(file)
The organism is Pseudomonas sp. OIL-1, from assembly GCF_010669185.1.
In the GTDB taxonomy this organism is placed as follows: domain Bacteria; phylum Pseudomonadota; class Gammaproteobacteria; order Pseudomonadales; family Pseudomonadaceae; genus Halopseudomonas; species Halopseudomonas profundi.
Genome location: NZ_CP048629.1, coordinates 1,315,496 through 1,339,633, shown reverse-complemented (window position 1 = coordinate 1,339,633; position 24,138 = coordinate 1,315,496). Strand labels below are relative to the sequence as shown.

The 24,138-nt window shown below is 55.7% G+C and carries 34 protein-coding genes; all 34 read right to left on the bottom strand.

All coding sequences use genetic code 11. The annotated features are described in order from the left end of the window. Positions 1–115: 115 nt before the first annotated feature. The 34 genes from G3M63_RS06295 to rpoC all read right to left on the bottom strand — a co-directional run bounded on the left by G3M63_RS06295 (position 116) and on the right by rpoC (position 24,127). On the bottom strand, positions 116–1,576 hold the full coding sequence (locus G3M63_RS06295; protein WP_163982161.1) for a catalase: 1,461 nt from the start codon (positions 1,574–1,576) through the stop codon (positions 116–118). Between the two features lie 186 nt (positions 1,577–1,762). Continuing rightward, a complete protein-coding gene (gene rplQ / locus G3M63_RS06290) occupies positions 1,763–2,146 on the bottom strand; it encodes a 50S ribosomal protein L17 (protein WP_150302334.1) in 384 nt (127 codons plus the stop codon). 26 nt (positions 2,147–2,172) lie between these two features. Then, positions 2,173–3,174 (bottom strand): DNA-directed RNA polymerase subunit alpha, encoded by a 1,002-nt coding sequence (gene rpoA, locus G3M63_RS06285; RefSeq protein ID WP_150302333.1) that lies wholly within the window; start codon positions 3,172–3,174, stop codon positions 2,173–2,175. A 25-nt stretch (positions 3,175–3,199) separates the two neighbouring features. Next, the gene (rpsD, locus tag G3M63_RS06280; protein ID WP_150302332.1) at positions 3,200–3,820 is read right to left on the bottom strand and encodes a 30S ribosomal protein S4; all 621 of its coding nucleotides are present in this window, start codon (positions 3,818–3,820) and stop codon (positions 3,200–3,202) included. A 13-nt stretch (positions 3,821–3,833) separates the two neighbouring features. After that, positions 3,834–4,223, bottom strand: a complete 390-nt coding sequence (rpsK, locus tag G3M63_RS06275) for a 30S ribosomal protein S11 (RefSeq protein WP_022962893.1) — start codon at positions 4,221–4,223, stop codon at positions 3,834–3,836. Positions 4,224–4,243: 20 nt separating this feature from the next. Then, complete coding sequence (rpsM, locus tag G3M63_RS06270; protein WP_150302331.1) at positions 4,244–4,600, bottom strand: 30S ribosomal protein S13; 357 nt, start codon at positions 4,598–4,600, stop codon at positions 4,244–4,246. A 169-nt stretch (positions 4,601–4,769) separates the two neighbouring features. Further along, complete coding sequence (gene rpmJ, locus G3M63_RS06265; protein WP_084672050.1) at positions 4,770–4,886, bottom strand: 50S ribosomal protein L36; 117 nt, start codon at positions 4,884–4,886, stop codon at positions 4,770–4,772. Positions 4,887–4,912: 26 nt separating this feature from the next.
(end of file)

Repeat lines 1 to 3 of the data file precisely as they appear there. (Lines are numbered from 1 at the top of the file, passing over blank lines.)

The organism is Pseudomonas sp. OIL-1, from assembly GCF_010669185.1.
In the GTDB taxonomy this organism is placed as follows: domain Bacteria; phylum Pseudomonadota; class Gammaproteobacteria; order Pseudomonadales; family Pseudomonadaceae; genus Halopseudomonas; species Halopseudomonas profundi.
Genome location: NZ_CP048629.1, coordinates 1,315,496 through 1,339,633, shown reverse-complemented (window position 1 = coordinate 1,339,633; position 24,138 = coordinate 1,315,496). Strand labels below are relative to the sequence as shown.